Below is a press release sent by Connecticut Sierra Club
In Hartford on Tuesday, Feb. 13, Connecticut residents rallied loudly to express opposition to a federal proposal that would open up 90% of the nation’s coastline — including all of Connecticut’s shores — to oil and gas drilling. The proposal, issued by the Department of Interior earlier this year, threatens a tourism and recreation economy that in 2016, contributed 1.7 billion to the State’s ocean GDP. The proposal has been met with steep opposition from Connecticut’s elected leaders, as well as the business and conservation communities.
The Trump administration’s controversial plan to expose America’s waters to the risk of offshore drilling and exploration, and not afford an opportunity for citizens to give testimony in a public hearing has attracted widespread criticism across Connecticut.
According to Martha Klein, chair of the Connecticut Sierra Club, “Trump’s ‘drill, baby, drill’ motto has become a deadly serious threat to Connecticut’s coastline. We are at the end of the fossil fuel era, and we have the technology at hand to convert our energy system to 100% renewables. This drilling plan is not merely short-sighted but utterly unneeded. Trump is willing to risk so much that we value in order to reward his cronies. It’s horrible and wrong that our state’s plan to move forward with offshore wind development could be completely derailed by needless drilling.”
The CT League of Conservation Voters, Connecticut Sierra Club and Surfrider Foundation hosted a rally outside of the BOEM meeting, and then entered the meeting to participate as a large group of unified opposition. What’s at stake in Connecticut? “Recreation and tourism is the heart of Connecticut’s ocean economy,” said Melissa Gates, Northeast Regional Manager of the Surfrider Foundation. “Not only would drilling and exploration for offshore oil and gas resources devastate the marine ecosystem, but it would also destroy our economy, and our coastal communities. Even a small spill could shut down the state’s beaches, which would have significant negative impacts across the board. Over 72% of the state’s ocean economy employment were in coastal tourism & recreation, constituting nearly 53% of the state’s ocean GDP, and the state’s direct ocean economy generated $4.4 billion in GDP. Including Connecticut in BOEM’s offshore lease plan is a terrible idea in every way, with unacceptable risks.”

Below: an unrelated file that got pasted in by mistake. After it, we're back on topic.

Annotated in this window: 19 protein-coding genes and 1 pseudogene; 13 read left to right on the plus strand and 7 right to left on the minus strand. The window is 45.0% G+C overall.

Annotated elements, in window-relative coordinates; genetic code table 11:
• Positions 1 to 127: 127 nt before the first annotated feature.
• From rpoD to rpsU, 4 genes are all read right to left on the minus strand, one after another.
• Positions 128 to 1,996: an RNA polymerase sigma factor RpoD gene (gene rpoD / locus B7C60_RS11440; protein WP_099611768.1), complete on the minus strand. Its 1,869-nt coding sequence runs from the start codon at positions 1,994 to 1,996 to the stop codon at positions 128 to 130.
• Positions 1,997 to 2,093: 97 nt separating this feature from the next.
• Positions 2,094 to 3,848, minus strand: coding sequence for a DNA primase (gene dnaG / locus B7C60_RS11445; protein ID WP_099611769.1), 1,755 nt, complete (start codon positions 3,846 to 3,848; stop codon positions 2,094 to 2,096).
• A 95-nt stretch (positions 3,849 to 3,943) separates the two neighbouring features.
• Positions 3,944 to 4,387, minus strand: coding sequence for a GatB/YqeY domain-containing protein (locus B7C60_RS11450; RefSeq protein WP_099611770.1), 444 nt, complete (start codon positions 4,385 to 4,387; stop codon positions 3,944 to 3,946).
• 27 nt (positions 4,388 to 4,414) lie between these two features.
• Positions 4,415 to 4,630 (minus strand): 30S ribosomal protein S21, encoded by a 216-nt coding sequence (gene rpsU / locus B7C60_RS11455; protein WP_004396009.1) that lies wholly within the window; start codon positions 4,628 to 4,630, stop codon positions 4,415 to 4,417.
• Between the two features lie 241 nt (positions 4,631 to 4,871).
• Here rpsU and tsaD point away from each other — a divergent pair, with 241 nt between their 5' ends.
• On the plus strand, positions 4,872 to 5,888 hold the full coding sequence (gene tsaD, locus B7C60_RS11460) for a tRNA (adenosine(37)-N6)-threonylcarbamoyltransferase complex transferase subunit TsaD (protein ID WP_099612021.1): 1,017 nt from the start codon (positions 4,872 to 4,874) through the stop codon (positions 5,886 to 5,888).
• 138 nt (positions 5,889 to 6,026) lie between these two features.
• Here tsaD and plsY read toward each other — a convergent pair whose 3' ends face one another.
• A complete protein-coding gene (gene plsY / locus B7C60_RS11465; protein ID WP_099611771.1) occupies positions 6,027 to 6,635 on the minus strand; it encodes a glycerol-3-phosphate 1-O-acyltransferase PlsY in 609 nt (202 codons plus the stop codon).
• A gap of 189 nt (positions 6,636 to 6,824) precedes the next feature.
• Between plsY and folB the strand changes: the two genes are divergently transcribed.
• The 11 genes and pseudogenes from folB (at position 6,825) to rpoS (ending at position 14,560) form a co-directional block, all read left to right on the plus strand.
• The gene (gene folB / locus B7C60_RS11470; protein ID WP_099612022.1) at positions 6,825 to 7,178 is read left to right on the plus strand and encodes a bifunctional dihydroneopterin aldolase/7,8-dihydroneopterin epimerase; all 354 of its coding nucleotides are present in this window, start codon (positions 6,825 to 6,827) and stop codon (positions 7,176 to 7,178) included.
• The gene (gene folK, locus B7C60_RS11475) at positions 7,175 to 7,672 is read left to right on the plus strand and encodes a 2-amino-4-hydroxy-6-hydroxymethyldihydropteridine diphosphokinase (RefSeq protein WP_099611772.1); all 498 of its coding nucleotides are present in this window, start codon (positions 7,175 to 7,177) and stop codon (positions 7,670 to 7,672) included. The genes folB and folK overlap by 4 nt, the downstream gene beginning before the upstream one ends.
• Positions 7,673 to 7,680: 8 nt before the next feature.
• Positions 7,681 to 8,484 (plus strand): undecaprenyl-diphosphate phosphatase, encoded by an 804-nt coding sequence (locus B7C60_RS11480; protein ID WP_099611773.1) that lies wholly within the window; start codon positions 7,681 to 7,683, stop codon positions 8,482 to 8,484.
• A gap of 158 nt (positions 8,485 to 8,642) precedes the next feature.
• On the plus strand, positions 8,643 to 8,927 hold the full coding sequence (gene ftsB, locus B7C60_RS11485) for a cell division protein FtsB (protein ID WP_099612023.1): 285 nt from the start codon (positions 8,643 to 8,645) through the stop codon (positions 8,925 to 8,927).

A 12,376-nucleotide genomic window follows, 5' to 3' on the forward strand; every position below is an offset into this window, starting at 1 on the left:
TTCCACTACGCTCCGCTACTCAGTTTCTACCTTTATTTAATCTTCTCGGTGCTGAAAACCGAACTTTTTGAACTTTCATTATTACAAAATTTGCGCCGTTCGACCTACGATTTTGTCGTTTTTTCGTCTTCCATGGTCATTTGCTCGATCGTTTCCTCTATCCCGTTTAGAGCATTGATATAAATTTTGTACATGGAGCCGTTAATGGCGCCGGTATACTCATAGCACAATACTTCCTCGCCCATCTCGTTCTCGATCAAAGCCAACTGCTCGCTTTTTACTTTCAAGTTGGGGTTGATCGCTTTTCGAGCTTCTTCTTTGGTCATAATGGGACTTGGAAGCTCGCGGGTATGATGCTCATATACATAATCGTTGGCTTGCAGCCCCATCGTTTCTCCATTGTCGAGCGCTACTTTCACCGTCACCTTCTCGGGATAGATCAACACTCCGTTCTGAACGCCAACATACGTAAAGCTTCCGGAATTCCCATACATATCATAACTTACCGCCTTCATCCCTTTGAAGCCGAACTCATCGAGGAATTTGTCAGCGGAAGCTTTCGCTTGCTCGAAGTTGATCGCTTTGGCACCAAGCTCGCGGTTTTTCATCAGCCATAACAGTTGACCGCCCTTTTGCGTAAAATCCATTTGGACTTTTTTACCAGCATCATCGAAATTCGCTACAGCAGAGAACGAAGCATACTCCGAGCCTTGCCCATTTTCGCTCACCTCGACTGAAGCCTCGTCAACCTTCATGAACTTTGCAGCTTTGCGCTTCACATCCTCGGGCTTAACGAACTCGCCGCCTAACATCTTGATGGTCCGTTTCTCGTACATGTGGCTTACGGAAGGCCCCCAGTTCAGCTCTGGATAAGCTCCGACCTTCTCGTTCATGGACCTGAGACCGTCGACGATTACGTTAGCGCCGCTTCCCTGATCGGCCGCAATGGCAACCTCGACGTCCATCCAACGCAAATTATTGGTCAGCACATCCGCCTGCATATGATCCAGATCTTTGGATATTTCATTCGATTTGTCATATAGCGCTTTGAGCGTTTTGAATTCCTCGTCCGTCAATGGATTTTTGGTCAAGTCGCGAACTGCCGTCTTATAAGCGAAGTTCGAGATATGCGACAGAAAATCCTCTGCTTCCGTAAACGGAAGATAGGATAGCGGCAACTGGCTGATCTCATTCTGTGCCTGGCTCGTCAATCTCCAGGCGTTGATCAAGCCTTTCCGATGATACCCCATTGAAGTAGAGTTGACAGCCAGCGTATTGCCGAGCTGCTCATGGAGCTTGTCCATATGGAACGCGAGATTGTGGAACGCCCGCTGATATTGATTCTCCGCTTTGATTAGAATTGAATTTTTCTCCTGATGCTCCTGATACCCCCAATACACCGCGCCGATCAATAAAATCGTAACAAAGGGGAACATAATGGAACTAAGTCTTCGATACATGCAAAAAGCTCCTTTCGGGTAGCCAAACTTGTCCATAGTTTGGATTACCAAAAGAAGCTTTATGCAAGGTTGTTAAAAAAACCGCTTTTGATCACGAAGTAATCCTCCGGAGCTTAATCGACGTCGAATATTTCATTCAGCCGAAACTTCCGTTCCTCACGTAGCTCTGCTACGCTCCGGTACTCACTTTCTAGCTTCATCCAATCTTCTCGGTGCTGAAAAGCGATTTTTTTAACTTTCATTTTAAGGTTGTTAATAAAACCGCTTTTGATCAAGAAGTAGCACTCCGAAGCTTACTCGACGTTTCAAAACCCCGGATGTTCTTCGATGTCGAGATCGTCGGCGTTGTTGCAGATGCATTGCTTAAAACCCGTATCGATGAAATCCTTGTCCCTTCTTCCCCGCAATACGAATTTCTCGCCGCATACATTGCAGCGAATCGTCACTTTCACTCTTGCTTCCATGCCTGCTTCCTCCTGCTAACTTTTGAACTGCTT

Connecticut Governor Malloy joins all but two of America’s coastal Governors in opposing the plan to expand offshore drilling. In a statement released on the heels of the January 4, 2018 decision, Malloy stated: “This is yet another disgraceful and unnecessary action from an administration that has taken us light years backward in the fight against climate change. It stands only to hurt Connecticut’s economy, our natural resources, and our coastal communities. We need a federal government that will stand up and protect our environment. Sadly, this president has once again put special interests before people.”
The proposed drilling plan unveiled recently by Interior Secretary Ryan Zinke would drastically expand offshore drilling in new areas of the Atlantic, Pacific, Gulf of Mexico — including the Eastern Gulf, and Alaska waters, and auction off permanently protected areas.